Angiogenesis is required for embryogenesis, tumor formation, and wound healing. Signaling by binding of vascular endothelial growth factor (VEGF) to its receptor VEGFR-2 is a major control point for angiogenesis. The magnitude of this signaling pathway is intimately associated with the abundance of VEGFR-2 at the cell surface. Although VEGF-induced endocytosis and degradation control the cell-surface level of VEGFR-2, very little is known about the machinery that governs VEGFR-2 endocytosis and degradation. Epsin is an endocytic adaptor protein that mediates endocytosis of activated receptors. We have generated mutant mice that lack epsin 1 and 2 globally or selectively in endothelial cells. These mutant mice exhibited similar embryonic lethality due to abnormal vascular development typified by increased vessel density and disorganized architecture. VEGFR-2 expression was elevated, reflecting enhanced VEGF function. We hypothesize that epsin-dependent regulation of VEGFR-2 endocytosis and degradation is crucial for VEGF-mediated vascular development and angiogenesis. To test this hypothesis, we will utilize endothelial cell-specific epsin double knockout mice to determine the functions of epsins in regulating angiogenic sprouting, endothelial cell proliferation, and endothelial cell survival. We will engineer tamoxifen inducible endothelial cell-specific epsin double knockout mice to probe the role of epsins in postnatal angiogenesis under physiological and pathological conditions. The in vivo studies will be complemented by in vitro assays of endothelial cell migration, proliferation, tube formation, vessel sprouting, and VEGF-dependent signaling. We will also use biochemical and fluorescent imaging techniques to investigate the interaction of epsins and VEGFR-2 and the role of epsins in VEGF-induced VEGFR-2 endocytosis and degradation. The information gained will help us determine molecular mechanisms by which epsin-mediated endocytosis regulates VEGF signaling and controls vascular development and angiogenesis. These studies should contribute to the application of endocytic components to new therapeutic strategies for cardiovascular diseases and cancer.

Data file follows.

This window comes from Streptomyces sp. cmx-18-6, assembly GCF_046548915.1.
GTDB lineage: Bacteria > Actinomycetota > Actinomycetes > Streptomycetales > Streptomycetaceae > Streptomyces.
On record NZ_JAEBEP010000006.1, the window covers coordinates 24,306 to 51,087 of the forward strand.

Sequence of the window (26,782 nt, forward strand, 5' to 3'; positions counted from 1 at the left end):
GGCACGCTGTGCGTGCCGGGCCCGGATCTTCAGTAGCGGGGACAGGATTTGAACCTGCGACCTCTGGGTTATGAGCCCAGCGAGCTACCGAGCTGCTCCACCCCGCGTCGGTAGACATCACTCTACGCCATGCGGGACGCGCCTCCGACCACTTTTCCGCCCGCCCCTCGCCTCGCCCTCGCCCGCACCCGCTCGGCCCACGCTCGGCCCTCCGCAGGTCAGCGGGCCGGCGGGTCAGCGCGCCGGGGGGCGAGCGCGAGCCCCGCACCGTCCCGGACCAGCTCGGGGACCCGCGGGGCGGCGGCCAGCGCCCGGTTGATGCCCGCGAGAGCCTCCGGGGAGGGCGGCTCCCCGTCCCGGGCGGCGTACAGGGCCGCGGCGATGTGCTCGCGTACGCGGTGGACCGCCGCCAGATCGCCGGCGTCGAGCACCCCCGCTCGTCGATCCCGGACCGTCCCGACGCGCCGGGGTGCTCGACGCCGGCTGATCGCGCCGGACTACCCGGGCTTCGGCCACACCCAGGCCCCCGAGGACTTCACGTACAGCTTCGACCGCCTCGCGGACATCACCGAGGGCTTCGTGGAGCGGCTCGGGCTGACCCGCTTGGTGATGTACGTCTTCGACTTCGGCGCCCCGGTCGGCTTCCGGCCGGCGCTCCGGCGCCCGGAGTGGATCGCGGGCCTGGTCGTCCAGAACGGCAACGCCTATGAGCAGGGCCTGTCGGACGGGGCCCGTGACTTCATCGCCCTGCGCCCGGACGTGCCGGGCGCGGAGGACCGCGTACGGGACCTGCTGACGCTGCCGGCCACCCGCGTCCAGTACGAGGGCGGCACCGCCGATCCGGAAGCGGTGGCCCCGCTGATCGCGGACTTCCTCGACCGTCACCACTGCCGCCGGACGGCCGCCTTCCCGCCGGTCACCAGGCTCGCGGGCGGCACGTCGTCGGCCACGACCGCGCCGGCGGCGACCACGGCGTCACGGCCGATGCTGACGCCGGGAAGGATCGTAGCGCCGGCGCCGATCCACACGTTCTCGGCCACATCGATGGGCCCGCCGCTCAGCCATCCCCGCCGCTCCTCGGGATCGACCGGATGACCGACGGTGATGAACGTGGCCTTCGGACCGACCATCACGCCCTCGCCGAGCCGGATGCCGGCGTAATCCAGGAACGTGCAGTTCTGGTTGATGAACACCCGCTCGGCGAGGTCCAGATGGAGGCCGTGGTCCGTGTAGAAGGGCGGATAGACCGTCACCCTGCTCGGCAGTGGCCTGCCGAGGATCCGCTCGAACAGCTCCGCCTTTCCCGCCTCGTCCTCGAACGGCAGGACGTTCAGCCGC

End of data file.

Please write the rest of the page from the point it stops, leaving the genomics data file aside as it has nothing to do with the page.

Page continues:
Public Health Relevance

New blood vessel formation is critical for both embryogenesis and reparative/ adaptive responses. We will study the role of a novel signaling molecule epsin in the formation of new blood vessels. Our work may lead to better treatments for heart disease that involves new blood vessel formation.

Agency
National Institute of Health (NIH)
Institute
National Heart, Lung, and Blood Institute (NHLBI)
Type
Research Project (R01)
Project #
5R01HL093242-04
Application #
8292035
Study Section
Vascular Cell and Molecular Biology Study Section (VCMB)
Program Officer
Gao, Yunling
Project Start
2009-07-17
Project End
2014-06-30
Budget Start
2012-07-01
Budget End
2013-06-30
Support Year
4
Fiscal Year
2012
Total Cost
$403,648
Indirect Cost
$150,300
Name
Oklahoma Medical Research Foundation
Department
Type
DUNS #
077333797
City
Oklahoma City
State
OK
Country
United States
Zip Code
73104
Liu, Xiaolei; Pasula, Satish; Song, Hoogeun et al. (2014) Temporal and spatial regulation of epsin abundance and VEGFR3 signaling are required for lymphatic valve formation and function. Sci Signal 7:ra97
Tessneer, Kandice L; Pasula, Satish; Cai, Xiaofeng et al. (2014) Genetic reduction of vascular endothelial growth factor receptor 2 rescues aberrant angiogenesis caused by epsin deficiency. Arterioscler Thromb Vasc Biol 34:331-7
Nakayama, Masanori; Nakayama, Akiko; van Lessen, Max et al. (2013) Spatial regulation of VEGF receptor endocytosis in angiogenesis. Nat Cell Biol 15:249-60
Herzog, Brett H; Fu, Jianxin; Wilson, Stephen J et al. (2013) Podoplanin maintains high endothelial venule integrity by interacting with platelet CLEC-2. Nature 502:105-9